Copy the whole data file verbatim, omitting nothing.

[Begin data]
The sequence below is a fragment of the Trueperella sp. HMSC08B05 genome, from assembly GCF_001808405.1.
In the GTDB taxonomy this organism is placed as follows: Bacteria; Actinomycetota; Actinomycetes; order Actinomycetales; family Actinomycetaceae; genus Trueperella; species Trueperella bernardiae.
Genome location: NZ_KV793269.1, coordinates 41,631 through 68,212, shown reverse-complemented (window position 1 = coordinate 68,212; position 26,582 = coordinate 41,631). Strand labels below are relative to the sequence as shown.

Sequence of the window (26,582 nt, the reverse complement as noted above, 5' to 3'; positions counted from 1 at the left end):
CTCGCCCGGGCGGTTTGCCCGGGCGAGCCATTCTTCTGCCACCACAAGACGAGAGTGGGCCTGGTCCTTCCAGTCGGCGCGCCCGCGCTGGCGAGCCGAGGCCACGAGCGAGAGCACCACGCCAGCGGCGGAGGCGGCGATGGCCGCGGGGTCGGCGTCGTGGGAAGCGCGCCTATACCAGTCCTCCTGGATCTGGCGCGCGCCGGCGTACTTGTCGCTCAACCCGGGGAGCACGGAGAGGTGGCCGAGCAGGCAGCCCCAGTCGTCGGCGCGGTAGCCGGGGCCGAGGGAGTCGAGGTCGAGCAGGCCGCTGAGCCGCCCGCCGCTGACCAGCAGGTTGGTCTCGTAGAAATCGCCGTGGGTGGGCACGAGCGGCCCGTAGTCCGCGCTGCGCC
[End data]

The sequence below is a fragment of the Trueperella sp. HMSC08B05 genome, from assembly GCF_001808405.1.
In the GTDB taxonomy this organism is placed as follows: Bacteria; Actinomycetota; Actinomycetes; order Actinomycetales; family Actinomycetaceae; genus Trueperella; species Trueperella bernardiae.
Genome location: NZ_KV793269.1, coordinates 41,631 through 68,212, shown reverse-complemented (window position 1 = coordinate 68,212; position 26,582 = coordinate 41,631). Strand labels below are relative to the sequence as shown.

Sequence of the window (26,582 nt, the reverse complement as noted above, 5' to 3'; positions counted from 1 at the left end):
CTCGCCCGGGCGGTTTGCCCGGGCGAGCCATTCTTCTGCCACCACAAGACGAGAGTGGGCCTGGTCCTTCCAGTCGGCGCGCCCGCGCTGGCGAGCCGAGGCCACGAGCGAGAGCACCACGCCAGCGGCGGAGGCGGCGATGGCCGCGGGGTCGGCGTCGTGGGAAGCGCGCCTATACCAGTCCTCCTGGATCTGGCGCGCGCCGGCGTACTTGTCGCTCAACCCGGGGAGCACGGAGAGGTGGCCGAGCAGGCAGCCCCAGTCGTCGGCGCGGTAGCCGGGGCCGAGGGAGTCGAGGTCGAGCAGGCCGCTGAGCCGCCCGCCGCTGACCAGCAGGTTGGTCTCGTAGAAATCGCCGTGGGTGGGCACGAGCGGCCCGTAGTCCGCGCTGCGCC